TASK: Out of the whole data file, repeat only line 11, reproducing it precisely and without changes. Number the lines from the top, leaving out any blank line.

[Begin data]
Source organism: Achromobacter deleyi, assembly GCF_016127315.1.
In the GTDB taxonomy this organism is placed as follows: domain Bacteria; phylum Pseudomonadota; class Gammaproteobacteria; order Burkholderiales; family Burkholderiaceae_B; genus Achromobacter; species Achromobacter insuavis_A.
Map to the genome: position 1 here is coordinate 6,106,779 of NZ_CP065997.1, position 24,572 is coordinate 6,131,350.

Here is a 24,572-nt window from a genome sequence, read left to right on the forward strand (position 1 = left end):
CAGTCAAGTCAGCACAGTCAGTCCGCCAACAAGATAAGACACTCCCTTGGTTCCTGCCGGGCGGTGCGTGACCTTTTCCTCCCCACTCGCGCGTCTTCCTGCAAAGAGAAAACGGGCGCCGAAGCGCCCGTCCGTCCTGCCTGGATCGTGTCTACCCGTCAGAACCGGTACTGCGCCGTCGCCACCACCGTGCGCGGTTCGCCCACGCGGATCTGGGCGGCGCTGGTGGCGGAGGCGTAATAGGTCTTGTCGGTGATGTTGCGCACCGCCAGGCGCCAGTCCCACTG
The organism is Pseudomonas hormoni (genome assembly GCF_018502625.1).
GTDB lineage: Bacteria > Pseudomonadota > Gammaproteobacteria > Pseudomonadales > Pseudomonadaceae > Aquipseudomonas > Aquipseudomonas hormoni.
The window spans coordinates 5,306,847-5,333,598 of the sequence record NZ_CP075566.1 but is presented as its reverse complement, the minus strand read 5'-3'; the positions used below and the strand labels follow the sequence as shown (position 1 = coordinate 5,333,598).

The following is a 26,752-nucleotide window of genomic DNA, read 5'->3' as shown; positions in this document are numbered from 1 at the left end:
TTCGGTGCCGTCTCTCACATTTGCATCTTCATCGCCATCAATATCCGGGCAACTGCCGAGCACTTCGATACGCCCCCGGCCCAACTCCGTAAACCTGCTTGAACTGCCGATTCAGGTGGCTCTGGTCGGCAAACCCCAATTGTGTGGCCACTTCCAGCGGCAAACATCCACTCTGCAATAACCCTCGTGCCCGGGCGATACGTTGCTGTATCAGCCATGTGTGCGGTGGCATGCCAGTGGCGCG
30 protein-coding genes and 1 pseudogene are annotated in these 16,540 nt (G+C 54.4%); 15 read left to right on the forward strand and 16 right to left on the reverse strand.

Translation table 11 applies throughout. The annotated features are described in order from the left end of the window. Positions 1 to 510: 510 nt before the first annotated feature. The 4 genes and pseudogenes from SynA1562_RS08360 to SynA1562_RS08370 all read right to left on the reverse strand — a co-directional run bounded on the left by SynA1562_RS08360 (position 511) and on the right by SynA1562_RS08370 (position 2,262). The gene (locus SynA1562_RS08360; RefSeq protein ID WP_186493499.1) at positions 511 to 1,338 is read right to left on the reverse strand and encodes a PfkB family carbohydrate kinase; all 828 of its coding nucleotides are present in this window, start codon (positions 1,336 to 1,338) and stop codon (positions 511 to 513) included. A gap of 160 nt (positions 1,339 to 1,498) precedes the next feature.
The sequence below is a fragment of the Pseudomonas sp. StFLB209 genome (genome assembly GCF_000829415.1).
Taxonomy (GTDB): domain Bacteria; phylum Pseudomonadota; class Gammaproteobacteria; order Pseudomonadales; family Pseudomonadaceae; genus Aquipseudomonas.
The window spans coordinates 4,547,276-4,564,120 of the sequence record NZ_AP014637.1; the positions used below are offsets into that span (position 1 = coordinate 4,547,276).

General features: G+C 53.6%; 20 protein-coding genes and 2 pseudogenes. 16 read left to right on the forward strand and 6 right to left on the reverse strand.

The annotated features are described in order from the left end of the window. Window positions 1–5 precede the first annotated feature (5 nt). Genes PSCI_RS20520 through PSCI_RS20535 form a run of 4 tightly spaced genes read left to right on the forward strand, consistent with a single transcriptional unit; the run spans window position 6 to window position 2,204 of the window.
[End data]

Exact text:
30 protein-coding genes and 1 pseudogene are annotated in these 16,540 nt (G+C 54.4%); 15 read left to right on the forward strand and 16 right to left on the reverse strand.